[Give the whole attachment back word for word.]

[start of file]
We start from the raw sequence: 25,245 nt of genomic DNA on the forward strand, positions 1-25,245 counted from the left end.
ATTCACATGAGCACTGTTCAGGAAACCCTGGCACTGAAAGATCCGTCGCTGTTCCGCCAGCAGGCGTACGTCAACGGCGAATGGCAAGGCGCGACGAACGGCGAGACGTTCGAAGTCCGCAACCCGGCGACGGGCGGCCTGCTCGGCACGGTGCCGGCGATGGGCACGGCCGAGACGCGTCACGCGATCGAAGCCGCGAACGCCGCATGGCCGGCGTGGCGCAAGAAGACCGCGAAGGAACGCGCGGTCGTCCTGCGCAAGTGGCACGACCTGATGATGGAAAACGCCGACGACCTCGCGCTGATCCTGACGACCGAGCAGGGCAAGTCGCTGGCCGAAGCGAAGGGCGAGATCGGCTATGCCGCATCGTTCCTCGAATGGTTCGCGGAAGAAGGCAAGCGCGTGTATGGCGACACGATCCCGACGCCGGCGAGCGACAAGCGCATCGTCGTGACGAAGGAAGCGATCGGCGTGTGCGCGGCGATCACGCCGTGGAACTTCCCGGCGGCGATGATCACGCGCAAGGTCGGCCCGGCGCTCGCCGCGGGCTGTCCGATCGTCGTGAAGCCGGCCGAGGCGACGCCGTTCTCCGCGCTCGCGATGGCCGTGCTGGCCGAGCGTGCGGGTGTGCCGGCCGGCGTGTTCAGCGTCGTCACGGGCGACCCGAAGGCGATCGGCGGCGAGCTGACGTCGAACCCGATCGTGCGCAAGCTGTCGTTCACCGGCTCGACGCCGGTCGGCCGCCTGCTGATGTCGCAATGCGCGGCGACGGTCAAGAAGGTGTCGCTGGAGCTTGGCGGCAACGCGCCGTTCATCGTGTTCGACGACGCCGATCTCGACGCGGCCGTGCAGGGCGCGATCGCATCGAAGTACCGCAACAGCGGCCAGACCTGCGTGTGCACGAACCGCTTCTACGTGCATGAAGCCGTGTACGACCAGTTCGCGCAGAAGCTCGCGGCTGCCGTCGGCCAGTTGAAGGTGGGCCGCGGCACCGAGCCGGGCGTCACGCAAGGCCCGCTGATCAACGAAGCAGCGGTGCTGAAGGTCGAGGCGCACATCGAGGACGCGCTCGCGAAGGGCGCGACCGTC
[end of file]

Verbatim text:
We start from the raw sequence: 25,245 nt of genomic DNA on the forward strand, positions 1-25,245 counted from the left end.
ATTCACATGAGCACTGTTCAGGAAACCCTGGCACTGAAAGATCCGTCGCTGTTCCGCCAGCAGGCGTACGTCAACGGCGAATGGCAAGGCGCGACGAACGGCGAGACGTTCGAAGTCCGCAACCCGGCGACGGGCGGCCTGCTCGGCACGGTGCCGGCGATGGGCACGGCCGAGACGCGTCACGCGATCGAAGCCGCGAACGCCGCATGGCCGGCGTGGCGCAAGAAGACCGCGAAGGAACGCGCGGTCGTCCTGCGCAAGTGGCACGACCTGATGATGGAAAACGCCGACGACCTCGCGCTGATCCTGACGACCGAGCAGGGCAAGTCGCTGGCCGAAGCGAAGGGCGAGATCGGCTATGCCGCATCGTTCCTCGAATGGTTCGCGGAAGAAGGCAAGCGCGTGTATGGCGACACGATCCCGACGCCGGCGAGCGACAAGCGCATCGTCGTGACGAAGGAAGCGATCGGCGTGTGCGCGGCGATCACGCCGTGGAACTTCCCGGCGGCGATGATCACGCGCAAGGTCGGCCCGGCGCTCGCCGCGGGCTGTCCGATCGTCGTGAAGCCGGCCGAGGCGACGCCGTTCTCCGCGCTCGCGATGGCCGTGCTGGCCGAGCGTGCGGGTGTGCCGGCCGGCGTGTTCAGCGTCGTCACGGGCGACCCGAAGGCGATCGGCGGCGAGCTGACGTCGAACCCGATCGTGCGCAAGCTGTCGTTCACCGGCTCGACGCCGGTCGGCCGCCTGCTGATGTCGCAATGCGCGGCGACGGTCAAGAAGGTGTCGCTGGAGCTTGGCGGCAACGCGCCGTTCATCGTGTTCGACGACGCCGATCTCGACGCGGCCGTGCAGGGCGCGATCGCATCGAAGTACCGCAACAGCGGCCAGACCTGCGTGTGCACGAACCGCTTCTACGTGCATGAAGCCGTGTACGACCAGTTCGCGCAGAAGCTCGCGGCTGCCGTCGGCCAGTTGAAGGTGGGCCGCGGCACCGAGCCGGGCGTCACGCAAGGCCCGCTGATCAACGAAGCAGCGGTGCTGAAGGTCGAGGCGCACATCGAGGACGCGCTCGCGAAGGGCGCGACCGTC